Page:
Saturday, July 20, 2013

Annnnddd.... It's Over

Although there isn't a rider or team we particularly care about, and the sport as a whole has suffered from the continual destruction of its past heroes for doping, the lovely Litespeed-riding Mrs. Graybeard and I have followed much of the Tour de France this year, the 100th Anniversary. The tour concludes tomorrow, but today saw its last real fighting stage with a brutal mountain climb up Annecy-Semnoz in the Alps.  Mountain climbs in the tour are rated with an algorithm that factors the percentage grade, length and altitudes.  "Easy" climbs are Cat 4, going to Cat 1, but today's stage and the legendary mountains of the tour - Alpe D'Huez, Ventoux, and many others - are HC, the French abbreviation for "Beyond Categorization" - too hard to categorize. 

Twenty years ago, when I switched from jogging to cycling to save my knees, I ran across a saying on the internet cycling forums: TIOOYK - There Is Only One, You Know - and it's true, there's just no other sporting event that's like grand tours in general, and the TdF is the big one. There is just nothing else in sport with majesty, color and spectacle of the Tour.  Not to mention the raw athleticism.  Get a group of boys playing together on bikes and you can guarantee that they'll eventually race to see who's fastest.  You want to race?  Fine, let's race up that mountain most people can't even stand up straight on. 

Cycling is the only sport where competitors from different teams have to cooperate to win.  The physics of riding in a group is that the inner riders, sheltered from direct air drag by the outside, can reduce their power output by 20% to as much as half in a really big peloton (the term for the big group, the platoon, of cyclists).  A breakaway of a single rider can rarely win, but manages to do so once or twice per Tour.  A group of perhaps 6 to 10 can give each other enough advantage to hold off the rest, on the "easy" flat stages of the race.  When the finish line nears, though, the cooperation turns back into a race, with guys trying to stay in second or third to get enough shelter from the wind to make a break for it.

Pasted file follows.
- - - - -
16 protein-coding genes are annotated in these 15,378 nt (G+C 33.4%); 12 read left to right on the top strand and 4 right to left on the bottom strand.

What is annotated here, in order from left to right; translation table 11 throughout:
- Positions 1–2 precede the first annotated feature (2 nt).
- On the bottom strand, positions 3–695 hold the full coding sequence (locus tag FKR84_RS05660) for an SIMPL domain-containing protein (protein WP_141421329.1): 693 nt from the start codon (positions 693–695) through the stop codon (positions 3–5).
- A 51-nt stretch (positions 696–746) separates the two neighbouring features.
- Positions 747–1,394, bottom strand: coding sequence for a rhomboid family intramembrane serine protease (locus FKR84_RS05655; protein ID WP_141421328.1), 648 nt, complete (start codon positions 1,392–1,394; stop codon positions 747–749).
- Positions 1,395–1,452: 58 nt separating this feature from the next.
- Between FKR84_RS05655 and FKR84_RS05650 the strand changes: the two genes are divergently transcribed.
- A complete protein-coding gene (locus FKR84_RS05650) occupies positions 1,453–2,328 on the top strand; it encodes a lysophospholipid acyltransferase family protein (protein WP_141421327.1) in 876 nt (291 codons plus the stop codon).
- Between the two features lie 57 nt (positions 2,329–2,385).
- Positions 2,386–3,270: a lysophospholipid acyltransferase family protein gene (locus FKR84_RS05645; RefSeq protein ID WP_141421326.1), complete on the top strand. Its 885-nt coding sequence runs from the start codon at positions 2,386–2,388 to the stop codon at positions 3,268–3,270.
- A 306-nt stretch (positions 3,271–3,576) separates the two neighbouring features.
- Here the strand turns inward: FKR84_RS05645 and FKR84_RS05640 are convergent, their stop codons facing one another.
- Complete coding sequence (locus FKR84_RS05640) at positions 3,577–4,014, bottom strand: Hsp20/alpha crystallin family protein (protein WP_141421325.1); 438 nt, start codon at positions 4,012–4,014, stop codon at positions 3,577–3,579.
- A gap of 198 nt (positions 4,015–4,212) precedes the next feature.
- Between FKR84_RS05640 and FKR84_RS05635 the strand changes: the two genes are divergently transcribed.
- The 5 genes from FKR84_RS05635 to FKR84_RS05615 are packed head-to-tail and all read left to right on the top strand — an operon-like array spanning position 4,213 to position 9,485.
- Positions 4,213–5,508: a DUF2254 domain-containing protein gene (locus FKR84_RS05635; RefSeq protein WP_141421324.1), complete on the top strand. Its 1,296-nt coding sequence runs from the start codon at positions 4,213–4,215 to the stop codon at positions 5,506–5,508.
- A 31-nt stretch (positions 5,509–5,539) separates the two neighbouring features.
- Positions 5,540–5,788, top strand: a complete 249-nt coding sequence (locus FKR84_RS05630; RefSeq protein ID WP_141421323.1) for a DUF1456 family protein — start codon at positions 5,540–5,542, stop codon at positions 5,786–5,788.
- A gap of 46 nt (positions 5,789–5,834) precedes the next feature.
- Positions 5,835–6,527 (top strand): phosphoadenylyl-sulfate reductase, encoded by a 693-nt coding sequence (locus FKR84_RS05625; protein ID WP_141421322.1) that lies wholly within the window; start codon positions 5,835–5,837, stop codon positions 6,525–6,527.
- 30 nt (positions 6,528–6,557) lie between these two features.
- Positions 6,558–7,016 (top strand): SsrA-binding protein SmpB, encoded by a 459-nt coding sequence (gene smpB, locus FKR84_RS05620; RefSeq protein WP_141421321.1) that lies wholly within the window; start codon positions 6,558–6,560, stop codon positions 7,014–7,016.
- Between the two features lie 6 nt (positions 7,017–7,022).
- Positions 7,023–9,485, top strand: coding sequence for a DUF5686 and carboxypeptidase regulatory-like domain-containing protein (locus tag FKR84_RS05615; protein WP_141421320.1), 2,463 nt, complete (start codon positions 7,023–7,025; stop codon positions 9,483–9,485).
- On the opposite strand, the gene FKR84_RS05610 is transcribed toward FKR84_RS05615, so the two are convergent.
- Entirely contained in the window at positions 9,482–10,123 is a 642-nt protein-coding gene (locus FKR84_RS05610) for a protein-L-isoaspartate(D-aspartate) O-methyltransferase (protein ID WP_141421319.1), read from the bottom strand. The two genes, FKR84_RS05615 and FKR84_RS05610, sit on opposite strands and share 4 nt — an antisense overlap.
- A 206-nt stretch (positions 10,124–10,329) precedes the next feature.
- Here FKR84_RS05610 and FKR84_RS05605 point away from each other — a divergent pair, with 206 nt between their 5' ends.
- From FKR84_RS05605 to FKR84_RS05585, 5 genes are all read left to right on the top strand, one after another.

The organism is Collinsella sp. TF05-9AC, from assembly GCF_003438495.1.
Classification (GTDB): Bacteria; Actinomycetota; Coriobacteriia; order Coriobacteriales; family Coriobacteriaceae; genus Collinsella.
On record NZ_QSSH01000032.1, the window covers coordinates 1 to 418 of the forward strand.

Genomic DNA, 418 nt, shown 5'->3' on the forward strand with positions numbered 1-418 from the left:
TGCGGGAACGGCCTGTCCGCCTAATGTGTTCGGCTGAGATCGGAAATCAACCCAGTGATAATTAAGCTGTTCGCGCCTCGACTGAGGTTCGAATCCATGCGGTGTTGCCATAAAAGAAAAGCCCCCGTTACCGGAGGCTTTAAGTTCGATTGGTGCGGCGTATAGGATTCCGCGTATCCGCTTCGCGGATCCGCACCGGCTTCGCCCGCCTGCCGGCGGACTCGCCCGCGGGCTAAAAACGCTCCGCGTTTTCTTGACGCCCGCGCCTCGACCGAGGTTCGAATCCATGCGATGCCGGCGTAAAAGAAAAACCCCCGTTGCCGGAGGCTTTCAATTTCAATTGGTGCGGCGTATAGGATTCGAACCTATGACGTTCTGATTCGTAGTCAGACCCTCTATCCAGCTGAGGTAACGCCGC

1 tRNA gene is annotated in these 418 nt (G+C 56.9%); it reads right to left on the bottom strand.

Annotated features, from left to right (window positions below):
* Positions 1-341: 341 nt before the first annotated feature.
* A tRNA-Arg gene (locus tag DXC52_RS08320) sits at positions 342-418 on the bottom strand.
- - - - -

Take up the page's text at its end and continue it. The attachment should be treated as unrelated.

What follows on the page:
As an example of a small group taking turns pulling into the wind to help each other, here's a scene from this year's tour, racing to the summit of Mt. Ventoux, "The Monster of Provence", on last Sunday's stage.  Chris Froome of the UK is in the leader's yellow jersey, and young Colombian cyclist Nairo Quintana in white - Quintana won today's stage.  In this stage, Froome broke away from Quintana with about a km or so to go and won easily on the epic mountain.  The tour wraps up tomorrow with the essentially ceremonial ride into Paris and along the Champs-Elysee.  Barring a meteor strike on his team bus or something equally odd, Chris Froome will win the Tour overall, with Nairo Quintana winning the best new rider's white jersey and second place on the podium (probably along with a fat new contract!)   It's a gentleman's agreement that the only real competition tomorrow will be the final sprint on the Champs, and the three podium positions will go unchallenged.  Usually. 

1 comment:

  1. So, would van Garderen have won on Alpe D'Huez if his dumb bike hadn't broke on the descent? I says, oui. Crying shame that he didn't.

    I've ignored the rest of this post so I can enjoy it tonight on the toob.